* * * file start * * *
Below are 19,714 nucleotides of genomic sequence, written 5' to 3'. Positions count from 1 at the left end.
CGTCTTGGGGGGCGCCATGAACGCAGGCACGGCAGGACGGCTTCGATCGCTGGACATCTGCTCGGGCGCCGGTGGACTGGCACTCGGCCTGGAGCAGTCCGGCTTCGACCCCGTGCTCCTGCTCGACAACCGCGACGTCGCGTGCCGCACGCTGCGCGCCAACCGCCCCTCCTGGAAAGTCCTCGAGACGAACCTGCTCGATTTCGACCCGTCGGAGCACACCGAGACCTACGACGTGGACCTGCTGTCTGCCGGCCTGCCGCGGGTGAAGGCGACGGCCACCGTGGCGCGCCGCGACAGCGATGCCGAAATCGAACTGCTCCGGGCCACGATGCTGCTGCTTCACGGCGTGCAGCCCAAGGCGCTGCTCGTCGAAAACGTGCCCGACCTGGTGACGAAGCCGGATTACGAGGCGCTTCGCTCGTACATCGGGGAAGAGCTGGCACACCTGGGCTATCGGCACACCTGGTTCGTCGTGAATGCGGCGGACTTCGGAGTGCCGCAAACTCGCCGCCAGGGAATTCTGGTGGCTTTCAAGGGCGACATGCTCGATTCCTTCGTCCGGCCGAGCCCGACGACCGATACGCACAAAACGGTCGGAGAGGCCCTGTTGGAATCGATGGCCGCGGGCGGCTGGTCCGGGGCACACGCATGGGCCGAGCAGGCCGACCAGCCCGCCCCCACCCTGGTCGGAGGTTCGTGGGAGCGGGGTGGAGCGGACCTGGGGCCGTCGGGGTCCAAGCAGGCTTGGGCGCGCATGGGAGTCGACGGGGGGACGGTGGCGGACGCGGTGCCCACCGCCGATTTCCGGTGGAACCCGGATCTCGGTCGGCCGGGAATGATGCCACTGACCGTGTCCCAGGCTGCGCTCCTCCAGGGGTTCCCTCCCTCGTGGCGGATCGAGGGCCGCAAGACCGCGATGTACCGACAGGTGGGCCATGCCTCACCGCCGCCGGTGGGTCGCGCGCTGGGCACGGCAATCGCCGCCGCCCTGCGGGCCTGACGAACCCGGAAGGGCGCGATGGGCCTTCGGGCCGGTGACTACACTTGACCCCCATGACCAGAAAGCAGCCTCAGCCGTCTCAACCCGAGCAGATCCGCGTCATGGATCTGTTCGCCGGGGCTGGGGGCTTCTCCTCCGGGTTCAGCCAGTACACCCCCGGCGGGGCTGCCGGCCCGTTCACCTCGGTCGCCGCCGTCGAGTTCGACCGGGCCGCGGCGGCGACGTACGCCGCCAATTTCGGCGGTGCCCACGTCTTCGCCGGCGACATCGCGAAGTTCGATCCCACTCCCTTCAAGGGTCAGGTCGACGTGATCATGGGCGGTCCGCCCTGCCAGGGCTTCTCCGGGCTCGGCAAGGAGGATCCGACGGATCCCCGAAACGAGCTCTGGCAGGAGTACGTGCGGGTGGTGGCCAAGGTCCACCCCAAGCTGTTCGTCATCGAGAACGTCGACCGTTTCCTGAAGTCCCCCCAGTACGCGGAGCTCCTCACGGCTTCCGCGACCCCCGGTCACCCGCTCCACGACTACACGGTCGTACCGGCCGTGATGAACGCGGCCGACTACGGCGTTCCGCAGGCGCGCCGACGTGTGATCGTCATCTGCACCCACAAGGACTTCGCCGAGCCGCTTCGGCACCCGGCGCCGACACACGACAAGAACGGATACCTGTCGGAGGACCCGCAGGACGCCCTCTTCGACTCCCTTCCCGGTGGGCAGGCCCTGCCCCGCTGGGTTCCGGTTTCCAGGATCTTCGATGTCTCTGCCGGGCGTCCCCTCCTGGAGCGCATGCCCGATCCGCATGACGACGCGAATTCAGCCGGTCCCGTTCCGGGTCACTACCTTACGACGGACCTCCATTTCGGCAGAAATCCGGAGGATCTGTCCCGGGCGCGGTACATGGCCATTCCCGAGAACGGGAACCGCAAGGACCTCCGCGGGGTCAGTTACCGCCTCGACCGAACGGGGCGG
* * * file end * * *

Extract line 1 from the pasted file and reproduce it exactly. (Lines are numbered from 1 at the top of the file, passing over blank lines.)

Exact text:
Below are 19,714 nucleotides of genomic sequence, written 5' to 3'. Positions count from 1 at the left end.